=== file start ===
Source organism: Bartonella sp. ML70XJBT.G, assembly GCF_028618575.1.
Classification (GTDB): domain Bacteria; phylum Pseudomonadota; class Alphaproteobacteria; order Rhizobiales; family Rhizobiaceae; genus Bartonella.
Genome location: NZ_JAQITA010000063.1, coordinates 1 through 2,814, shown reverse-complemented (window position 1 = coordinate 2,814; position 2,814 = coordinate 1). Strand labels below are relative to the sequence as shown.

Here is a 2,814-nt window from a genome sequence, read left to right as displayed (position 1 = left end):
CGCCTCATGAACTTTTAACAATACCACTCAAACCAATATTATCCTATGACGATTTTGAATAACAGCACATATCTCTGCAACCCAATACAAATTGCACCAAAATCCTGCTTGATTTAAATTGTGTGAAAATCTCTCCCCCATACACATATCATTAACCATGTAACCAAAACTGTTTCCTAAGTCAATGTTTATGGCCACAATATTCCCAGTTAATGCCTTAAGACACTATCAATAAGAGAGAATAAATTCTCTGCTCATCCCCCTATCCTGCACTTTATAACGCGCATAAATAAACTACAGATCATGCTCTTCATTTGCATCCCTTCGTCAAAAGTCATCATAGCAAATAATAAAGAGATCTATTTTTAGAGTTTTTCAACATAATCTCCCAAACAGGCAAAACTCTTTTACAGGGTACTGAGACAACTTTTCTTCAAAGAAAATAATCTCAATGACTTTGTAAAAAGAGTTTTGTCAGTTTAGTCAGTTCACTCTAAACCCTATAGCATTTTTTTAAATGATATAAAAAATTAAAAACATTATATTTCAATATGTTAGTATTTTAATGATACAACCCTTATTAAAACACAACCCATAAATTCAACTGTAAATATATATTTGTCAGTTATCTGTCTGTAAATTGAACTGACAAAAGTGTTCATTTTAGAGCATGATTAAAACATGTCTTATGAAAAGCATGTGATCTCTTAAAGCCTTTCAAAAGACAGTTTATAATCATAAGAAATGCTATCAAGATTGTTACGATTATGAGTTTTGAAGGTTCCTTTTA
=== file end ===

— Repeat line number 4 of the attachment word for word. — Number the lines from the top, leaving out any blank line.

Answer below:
Here is a 2,814-nt window from a genome sequence, read left to right as displayed (position 1 = left end):